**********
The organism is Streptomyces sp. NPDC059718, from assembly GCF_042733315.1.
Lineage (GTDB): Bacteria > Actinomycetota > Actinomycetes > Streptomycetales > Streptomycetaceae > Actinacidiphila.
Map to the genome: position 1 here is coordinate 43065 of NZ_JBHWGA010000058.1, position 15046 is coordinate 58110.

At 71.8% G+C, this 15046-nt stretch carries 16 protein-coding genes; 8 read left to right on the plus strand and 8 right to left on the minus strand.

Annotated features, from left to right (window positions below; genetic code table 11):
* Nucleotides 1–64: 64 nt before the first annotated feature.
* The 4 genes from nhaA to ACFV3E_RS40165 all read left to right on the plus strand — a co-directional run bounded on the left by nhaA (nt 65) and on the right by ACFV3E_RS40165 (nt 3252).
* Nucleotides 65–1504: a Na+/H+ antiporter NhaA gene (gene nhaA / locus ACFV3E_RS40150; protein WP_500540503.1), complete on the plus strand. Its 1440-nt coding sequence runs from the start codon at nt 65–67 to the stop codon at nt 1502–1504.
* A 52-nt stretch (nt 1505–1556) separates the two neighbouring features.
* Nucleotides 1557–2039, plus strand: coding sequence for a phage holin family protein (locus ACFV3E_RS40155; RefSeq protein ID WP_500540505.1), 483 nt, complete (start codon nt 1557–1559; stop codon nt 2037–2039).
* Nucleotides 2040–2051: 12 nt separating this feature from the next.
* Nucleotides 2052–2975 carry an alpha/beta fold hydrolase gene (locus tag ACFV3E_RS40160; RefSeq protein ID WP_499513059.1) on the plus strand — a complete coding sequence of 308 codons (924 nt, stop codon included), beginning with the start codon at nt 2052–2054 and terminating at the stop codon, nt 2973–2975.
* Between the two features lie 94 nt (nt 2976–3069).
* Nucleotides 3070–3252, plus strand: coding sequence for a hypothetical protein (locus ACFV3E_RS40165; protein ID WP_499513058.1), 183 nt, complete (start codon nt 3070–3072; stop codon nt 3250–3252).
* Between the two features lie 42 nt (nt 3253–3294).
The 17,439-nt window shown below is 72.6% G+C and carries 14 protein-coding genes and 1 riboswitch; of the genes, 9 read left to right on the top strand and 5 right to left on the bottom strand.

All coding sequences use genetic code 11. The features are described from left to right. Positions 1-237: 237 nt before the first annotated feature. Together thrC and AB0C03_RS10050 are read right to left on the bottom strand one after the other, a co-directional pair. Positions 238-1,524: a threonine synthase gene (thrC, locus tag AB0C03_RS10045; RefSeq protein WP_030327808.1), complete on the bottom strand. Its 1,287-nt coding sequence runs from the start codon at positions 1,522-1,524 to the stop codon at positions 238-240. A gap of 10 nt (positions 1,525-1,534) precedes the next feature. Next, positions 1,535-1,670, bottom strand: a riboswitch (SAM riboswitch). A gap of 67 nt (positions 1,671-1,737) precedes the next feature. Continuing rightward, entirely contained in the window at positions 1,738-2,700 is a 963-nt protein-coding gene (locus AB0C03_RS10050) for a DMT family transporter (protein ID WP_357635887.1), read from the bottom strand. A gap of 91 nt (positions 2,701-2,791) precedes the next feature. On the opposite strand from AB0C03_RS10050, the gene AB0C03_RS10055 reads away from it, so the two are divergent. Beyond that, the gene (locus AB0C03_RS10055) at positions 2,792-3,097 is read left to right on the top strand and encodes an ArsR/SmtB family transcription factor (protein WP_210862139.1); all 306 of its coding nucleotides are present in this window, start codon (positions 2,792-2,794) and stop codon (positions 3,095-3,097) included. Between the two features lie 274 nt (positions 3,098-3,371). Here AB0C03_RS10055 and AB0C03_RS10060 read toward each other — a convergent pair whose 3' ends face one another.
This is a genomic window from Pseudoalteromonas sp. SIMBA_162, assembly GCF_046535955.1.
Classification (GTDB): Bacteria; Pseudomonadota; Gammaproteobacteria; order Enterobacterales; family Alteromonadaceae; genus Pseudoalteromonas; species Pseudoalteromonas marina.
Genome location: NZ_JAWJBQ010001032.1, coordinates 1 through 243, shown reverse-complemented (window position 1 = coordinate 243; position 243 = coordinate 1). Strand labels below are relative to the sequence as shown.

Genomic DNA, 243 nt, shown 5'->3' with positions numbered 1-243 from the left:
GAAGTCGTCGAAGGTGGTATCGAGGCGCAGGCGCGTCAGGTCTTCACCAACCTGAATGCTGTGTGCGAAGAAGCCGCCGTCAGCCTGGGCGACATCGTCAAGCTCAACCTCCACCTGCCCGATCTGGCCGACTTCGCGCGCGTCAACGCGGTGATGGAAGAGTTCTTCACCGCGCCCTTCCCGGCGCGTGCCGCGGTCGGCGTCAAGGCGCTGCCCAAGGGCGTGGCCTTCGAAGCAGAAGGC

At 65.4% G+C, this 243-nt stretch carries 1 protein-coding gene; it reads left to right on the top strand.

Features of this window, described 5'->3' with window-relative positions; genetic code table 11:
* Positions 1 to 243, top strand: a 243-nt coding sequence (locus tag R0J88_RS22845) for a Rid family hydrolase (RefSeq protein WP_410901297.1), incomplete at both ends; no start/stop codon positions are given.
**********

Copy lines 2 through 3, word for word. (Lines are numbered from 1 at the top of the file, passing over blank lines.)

Lineage (GTDB): Bacteria > Actinomycetota > Actinomycetes > Streptomycetales > Streptomycetaceae > Actinacidiphila.
Map to the genome: position 1 here is coordinate 43065 of NZ_JBHWGA010000058.1, position 15046 is coordinate 58110.